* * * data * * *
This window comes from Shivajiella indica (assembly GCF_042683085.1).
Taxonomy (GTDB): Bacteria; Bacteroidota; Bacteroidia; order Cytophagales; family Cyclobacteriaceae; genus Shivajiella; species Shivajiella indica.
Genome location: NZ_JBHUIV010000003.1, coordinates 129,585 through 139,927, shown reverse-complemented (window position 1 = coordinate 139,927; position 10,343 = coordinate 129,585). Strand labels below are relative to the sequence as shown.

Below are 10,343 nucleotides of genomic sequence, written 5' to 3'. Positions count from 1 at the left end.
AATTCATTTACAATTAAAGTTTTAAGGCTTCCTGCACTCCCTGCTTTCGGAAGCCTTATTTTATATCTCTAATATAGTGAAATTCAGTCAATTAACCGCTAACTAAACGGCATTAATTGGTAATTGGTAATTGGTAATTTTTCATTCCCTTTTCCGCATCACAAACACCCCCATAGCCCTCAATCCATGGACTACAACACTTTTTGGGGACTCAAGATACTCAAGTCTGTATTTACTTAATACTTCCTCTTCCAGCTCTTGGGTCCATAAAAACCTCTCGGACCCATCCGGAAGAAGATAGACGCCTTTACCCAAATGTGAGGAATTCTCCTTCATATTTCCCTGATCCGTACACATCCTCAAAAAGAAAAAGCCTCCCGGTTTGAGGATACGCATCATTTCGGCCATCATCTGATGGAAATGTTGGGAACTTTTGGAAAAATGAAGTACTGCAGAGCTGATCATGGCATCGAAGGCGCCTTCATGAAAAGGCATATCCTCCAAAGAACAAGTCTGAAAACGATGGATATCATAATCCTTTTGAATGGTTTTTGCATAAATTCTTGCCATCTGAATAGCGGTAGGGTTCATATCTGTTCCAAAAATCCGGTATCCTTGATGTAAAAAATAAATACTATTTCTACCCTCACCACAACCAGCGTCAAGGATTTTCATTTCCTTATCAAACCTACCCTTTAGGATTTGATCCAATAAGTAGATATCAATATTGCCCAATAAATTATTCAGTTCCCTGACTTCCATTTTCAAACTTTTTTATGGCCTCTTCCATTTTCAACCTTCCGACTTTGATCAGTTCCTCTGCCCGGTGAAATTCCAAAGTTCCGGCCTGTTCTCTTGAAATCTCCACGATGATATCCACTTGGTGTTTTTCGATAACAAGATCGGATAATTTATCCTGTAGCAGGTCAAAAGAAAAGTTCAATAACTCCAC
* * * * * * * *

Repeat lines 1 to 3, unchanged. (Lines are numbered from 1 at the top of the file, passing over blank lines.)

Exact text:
This window comes from Shivajiella indica (assembly GCF_042683085.1).
Taxonomy (GTDB): Bacteria; Bacteroidota; Bacteroidia; order Cytophagales; family Cyclobacteriaceae; genus Shivajiella; species Shivajiella indica.
Genome location: NZ_JBHUIV010000003.1, coordinates 129,585 through 139,927, shown reverse-complemented (window position 1 = coordinate 139,927; position 10,343 = coordinate 129,585). Strand labels below are relative to the sequence as shown.